by Tanya Hudson, IMI associate on the IMI Diploma in Organisational Development & Transformation
“Great leadership isn’t about what you accomplish yourself; it’s about what you inspire others to do.” – Lolly Daskal, Executive and Leadership Coach
The best leaders, like the best coaches, give those around them permission to succeed. Effective leaders see people as whole people who are inherently capable and use coaching skills to help team members improve their performance and develop their potential.
As organisations are moving away from annual performance reviews to providing more frequent discussions about development, it’s vital for leaders and managers to work with those around them to develop skills. Great leaders practice specific, proven skills that result in effective coaching conversations that help team members develop, grow, and reach their potential. They have a coaching mindset that moves away from telling others what to do, to empowering others to discover solutions themselves.
The leader as coach
Recent international research from the Human Capital Institute suggests that employees want and appreciate this skill in their leaders. Their study found that managers feel coaching skills are ‘not very important’ in today’s environment but almost twice as many individual contributors disagree.
The good news for busy leaders and managers is, according to a recent study by Gartner, that it’s less about the quantity of these conversations and more about the quality.
Surveying over 7,000 managers and employees across different industries, Gartner found that high-performers are three times more prominent where managers adopt a coaching style that explores employees’ skills, needs and interests; connects employees to others who may be able to help them develop; and empowers employees to find answers and solve problems themselves.
To understand how this works, let’s consider this sporting analogy: A professional tennis player’s coach may be the most important person guiding the player’s development, but she may bring in other experts—for strength training, nutrition, and specialised skills such as serves and backhands—instead of trying to teach everything herself. Despite this, the coach remains deeply involved, identifying expertise, facilitating introductions, and monitoring progress.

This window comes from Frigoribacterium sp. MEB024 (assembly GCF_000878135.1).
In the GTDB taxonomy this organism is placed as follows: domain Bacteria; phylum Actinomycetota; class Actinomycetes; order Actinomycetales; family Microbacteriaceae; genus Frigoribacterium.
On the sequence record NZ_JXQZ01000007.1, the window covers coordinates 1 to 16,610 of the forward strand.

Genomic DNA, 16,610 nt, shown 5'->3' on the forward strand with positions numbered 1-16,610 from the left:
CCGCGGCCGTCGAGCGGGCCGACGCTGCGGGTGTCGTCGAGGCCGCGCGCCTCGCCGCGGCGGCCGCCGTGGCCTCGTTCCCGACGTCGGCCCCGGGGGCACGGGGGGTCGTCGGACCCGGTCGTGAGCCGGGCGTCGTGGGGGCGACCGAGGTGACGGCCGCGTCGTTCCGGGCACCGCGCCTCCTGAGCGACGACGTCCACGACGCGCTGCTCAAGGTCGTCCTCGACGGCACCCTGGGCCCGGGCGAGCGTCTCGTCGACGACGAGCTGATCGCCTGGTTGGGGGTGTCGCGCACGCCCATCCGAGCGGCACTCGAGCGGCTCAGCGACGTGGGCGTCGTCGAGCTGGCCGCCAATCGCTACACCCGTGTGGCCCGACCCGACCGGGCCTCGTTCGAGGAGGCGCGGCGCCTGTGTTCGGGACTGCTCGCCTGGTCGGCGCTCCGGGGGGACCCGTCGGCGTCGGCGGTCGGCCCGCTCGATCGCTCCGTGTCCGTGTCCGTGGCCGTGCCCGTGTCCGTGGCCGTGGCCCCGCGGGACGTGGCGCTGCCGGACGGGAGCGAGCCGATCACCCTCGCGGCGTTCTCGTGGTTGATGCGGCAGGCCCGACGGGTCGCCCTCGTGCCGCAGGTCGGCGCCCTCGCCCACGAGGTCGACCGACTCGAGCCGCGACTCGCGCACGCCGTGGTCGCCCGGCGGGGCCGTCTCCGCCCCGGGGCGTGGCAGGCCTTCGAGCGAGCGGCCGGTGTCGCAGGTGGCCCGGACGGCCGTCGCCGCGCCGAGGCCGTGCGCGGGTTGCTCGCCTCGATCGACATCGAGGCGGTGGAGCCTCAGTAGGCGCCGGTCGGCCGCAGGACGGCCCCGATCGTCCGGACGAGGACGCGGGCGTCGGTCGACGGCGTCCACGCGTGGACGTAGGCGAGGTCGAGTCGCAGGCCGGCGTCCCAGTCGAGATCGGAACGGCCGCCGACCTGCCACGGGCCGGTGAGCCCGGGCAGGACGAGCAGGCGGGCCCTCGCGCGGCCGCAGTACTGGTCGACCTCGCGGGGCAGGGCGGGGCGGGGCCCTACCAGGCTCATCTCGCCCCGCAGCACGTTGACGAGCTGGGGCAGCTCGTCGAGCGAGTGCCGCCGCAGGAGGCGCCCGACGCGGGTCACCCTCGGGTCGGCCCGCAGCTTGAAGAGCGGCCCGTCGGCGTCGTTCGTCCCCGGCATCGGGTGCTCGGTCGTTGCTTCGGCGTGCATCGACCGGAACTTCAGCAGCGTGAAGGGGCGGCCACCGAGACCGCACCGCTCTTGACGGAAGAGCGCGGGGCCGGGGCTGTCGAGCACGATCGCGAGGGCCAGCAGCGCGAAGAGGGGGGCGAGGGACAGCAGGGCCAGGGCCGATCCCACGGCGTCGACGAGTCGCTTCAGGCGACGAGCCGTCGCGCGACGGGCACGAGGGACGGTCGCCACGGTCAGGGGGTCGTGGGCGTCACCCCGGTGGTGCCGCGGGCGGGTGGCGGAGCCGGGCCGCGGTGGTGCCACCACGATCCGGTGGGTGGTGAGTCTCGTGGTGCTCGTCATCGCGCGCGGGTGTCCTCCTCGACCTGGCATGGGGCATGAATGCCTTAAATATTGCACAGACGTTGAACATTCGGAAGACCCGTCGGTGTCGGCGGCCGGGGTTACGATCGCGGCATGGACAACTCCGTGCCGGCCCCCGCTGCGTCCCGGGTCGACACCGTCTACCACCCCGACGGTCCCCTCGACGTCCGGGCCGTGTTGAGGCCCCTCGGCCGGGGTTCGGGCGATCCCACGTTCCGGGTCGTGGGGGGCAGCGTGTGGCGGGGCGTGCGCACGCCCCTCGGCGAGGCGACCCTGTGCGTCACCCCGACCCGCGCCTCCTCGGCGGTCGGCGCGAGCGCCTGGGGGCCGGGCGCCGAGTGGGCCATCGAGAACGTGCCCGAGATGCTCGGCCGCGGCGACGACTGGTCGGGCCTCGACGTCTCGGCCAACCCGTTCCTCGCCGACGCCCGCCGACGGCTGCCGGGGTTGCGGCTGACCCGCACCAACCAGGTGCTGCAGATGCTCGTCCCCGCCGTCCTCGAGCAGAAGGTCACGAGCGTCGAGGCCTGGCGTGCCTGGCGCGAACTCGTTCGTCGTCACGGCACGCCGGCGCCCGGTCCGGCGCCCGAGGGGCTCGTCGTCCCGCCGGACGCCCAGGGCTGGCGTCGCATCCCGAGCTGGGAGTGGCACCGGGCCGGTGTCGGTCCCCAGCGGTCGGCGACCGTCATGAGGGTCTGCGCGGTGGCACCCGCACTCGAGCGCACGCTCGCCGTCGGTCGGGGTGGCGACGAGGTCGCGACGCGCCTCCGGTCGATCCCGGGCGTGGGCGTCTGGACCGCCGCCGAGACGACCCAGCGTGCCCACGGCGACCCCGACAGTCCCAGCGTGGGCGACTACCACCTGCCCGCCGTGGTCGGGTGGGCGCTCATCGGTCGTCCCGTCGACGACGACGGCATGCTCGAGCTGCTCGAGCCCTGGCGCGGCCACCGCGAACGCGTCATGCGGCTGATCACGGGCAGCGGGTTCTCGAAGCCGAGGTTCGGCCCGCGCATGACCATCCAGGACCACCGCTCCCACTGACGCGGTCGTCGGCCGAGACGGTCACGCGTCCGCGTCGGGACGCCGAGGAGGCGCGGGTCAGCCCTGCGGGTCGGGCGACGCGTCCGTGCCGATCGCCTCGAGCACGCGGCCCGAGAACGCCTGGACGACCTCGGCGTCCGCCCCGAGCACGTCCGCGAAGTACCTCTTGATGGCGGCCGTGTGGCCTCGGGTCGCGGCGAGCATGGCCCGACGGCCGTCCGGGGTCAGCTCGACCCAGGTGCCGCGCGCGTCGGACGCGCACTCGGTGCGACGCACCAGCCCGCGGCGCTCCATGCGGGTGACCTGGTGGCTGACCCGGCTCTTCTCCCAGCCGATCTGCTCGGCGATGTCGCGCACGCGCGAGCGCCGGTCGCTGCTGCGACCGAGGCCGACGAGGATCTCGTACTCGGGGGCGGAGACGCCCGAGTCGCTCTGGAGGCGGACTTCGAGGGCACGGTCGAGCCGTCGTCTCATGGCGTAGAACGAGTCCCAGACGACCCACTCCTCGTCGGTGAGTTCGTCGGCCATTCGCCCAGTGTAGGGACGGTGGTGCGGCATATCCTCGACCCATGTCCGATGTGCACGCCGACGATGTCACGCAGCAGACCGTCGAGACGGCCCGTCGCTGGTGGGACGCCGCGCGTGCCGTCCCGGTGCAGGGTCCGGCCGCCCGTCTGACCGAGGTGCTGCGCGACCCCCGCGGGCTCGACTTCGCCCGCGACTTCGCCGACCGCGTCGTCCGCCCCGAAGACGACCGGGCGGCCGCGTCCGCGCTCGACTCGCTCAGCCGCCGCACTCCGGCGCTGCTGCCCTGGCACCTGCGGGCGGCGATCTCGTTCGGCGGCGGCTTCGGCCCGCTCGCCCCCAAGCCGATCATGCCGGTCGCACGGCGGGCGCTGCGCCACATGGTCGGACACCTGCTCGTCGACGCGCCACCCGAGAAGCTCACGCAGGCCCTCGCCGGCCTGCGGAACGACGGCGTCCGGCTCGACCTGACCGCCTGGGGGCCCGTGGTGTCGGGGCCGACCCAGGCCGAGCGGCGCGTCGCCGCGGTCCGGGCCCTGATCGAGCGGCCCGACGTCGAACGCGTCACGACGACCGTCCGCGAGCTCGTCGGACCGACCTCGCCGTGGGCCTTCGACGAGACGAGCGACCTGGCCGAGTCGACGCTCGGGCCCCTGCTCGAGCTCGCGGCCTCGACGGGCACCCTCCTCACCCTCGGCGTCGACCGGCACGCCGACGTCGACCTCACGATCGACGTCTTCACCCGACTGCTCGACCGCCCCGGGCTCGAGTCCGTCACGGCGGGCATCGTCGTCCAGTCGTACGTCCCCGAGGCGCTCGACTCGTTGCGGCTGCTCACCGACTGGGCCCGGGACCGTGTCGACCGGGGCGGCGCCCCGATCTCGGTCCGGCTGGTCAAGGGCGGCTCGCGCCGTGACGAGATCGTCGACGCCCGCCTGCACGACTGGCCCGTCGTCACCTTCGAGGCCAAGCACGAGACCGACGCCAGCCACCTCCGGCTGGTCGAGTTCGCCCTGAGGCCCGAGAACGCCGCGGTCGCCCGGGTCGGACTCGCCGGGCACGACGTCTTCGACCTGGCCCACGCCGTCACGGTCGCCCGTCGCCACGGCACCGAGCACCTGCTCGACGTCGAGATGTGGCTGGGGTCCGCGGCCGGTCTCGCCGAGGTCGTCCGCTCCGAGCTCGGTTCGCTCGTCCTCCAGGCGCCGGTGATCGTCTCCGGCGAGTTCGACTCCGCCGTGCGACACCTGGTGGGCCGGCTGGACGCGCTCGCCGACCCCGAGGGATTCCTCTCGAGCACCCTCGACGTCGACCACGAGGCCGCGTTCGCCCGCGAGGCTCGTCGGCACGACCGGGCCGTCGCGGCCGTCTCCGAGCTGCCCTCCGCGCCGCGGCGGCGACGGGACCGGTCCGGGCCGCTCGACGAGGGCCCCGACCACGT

A shift in mindset
To adopt this coaching style may require a shift in mindset. Traditionally, being a leader has been about being directive and telling people what to do. Being a coach is more about asking the right questions, providing specific feedback, helping employees make a connection to others who can help them, and empowering employees to discover solutions themselves.
Key coaching skills that can help leaders on their path to coaching include:
Listening: Employees need to know their leaders care enough to listen to what they have to say and encourage them to share their opinions. Really listening to your employees will help to build trust and a relationship that results in improved performance.
Questioning: Be curious! Open ended questions require your employees to reflect more deeply on their answers and to allow them to provide more information, understanding and feeling in their responses.
An appreciative approach: Focus on identifying and doing more of what is already working for your employees, rather than looking for problems and trying to fix them. Focusing on an employee’s core strengths will help both parties respond and react in a way that fosters positive change.
About the author
Tanya Sheehan is an IMI associate on the IMI Diploma in Organisational Development & Transformation. Tanya is a Business Psychologist with KinchLyons, certified trainer and accredited coach who works in the technology, pharmaceutical and finance industries.